Colonic 15-PGDH Levels Are Stable Across Distance and Time and Are Not Perturbed by Aspirin Intervention
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- Fink, S.P., Yang, DH., Barnholtz-Sloan, J.S. et al. Dig Dis Sci (2013) 58: 2615. doi:10.1007/s10620-013-2670-5
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Background and Aims
15-Hydroxprostaglandin dehydrogenase (15-PGDH) mediates a colon neoplasia suppressor pathway, acting through metabolic antagonism of cyclooxygenase-mediated colon carcinogenesis. To determine whether the colon tumor prevention activity of 15-PGDH acts as a constant or variable effect among individuals, we determined whether 15-PGDH levels remain stable over subsite and time in the human colon, determined the extent of differences in 15-PGDH levels between different individuals, and determined whether 15-PGDH modulation mediates any part of the anti-colon tumor effect of aspirin.
Using real-time PCR, we measured 15-PGDH mRNA to determine the correlation of 15-PGDH level in replicate colon biopsies, in biopsies from throughout the length of the colon, in repeat biopsies taken 4 months apart, and in paired biopsies of individuals taken before and after aspirin treatment, and by Western-blot for 15-PGDH protein in mice.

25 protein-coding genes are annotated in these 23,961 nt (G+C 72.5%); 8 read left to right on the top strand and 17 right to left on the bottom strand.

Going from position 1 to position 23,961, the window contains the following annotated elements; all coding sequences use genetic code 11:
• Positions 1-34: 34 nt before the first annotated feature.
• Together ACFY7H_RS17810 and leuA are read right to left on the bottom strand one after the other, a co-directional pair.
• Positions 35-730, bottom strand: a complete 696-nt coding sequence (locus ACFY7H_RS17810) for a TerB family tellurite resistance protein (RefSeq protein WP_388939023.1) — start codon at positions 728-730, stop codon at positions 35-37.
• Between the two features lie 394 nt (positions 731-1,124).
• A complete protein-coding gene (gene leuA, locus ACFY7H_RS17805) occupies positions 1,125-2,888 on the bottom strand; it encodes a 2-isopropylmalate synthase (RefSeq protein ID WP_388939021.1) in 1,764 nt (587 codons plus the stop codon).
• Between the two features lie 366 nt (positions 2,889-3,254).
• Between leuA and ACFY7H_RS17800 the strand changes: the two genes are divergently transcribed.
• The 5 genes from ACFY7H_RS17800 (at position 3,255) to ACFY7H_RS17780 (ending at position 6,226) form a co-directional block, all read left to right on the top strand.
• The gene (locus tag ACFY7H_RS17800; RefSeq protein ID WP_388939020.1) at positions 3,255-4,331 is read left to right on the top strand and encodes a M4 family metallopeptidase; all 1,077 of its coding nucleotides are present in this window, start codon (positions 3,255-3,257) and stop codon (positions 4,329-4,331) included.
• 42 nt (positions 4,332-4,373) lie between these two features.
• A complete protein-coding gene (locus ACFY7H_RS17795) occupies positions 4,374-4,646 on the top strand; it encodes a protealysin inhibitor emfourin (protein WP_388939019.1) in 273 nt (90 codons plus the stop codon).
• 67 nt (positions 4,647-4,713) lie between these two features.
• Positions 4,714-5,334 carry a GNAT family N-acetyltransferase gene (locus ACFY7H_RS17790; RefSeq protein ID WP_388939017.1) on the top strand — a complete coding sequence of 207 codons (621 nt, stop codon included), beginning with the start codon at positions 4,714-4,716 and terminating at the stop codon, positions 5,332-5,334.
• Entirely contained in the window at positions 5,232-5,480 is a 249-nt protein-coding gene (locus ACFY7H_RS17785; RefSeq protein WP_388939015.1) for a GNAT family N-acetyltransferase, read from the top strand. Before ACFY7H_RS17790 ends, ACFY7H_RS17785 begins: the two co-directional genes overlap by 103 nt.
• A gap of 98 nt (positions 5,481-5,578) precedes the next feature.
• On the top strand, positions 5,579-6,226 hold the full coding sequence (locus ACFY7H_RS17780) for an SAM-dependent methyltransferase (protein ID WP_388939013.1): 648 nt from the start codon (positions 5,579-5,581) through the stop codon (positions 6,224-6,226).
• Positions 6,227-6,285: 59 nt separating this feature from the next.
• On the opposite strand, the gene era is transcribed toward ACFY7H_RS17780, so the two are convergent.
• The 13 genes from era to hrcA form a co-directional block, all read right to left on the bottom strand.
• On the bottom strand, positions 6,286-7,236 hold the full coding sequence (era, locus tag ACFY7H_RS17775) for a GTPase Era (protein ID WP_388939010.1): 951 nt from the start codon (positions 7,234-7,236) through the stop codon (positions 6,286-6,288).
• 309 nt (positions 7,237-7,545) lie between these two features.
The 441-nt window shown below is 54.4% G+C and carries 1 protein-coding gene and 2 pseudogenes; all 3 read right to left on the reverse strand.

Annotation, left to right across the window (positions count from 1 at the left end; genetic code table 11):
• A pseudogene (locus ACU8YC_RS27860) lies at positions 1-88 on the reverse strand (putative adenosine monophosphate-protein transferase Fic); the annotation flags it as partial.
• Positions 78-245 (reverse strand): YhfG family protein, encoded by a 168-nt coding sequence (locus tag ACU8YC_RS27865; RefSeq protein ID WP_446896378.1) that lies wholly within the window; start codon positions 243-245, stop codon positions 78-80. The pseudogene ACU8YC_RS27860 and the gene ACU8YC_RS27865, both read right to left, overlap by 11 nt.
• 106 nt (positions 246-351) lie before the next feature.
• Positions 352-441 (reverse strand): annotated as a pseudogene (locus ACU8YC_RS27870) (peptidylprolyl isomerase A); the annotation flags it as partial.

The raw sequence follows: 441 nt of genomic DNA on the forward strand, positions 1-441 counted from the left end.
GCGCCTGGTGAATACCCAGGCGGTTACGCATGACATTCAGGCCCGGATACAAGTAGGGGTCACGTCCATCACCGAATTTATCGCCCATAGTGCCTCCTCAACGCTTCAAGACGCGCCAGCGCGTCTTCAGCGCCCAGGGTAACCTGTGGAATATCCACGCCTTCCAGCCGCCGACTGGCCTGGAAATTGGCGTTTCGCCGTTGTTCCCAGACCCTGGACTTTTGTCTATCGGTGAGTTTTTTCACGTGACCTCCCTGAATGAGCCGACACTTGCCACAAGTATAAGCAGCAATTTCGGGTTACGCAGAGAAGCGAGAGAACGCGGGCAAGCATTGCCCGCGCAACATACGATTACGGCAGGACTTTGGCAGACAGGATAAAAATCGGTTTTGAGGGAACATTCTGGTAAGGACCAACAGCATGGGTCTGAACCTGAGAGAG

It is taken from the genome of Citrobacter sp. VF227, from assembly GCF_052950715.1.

Colonic 15-PGDH levels varied 4.4-fold across the human population. Within individuals, 15-PGDH levels proved highly reproducible (r = 0.81 in duplicate biopsies) and stable along the length of the colon, with average 15-PGDH levels deviating by only 17 % from rectum to cecum. An individual’s 15-PGDH levels are also highly stable over time, with a median coefficient of variation over a 4-month interval of only 12 %. Last, colonic 15-PGDH levels proved resistant to alteration by aspirin, with only a 10 % difference in 15-PGDH levels measured before and after aspirin treatment.
15-PGDH levels vary across the population in a stable and reproducible manner, and are resistant to alteration by aspirin. 15-PGDH represents an independent target for modulation by candidate colon tumor chemopreventive agents.
KeywordsColon cancer 15-PGDH NSAIDs Biomarker
TGF-beta type II receptor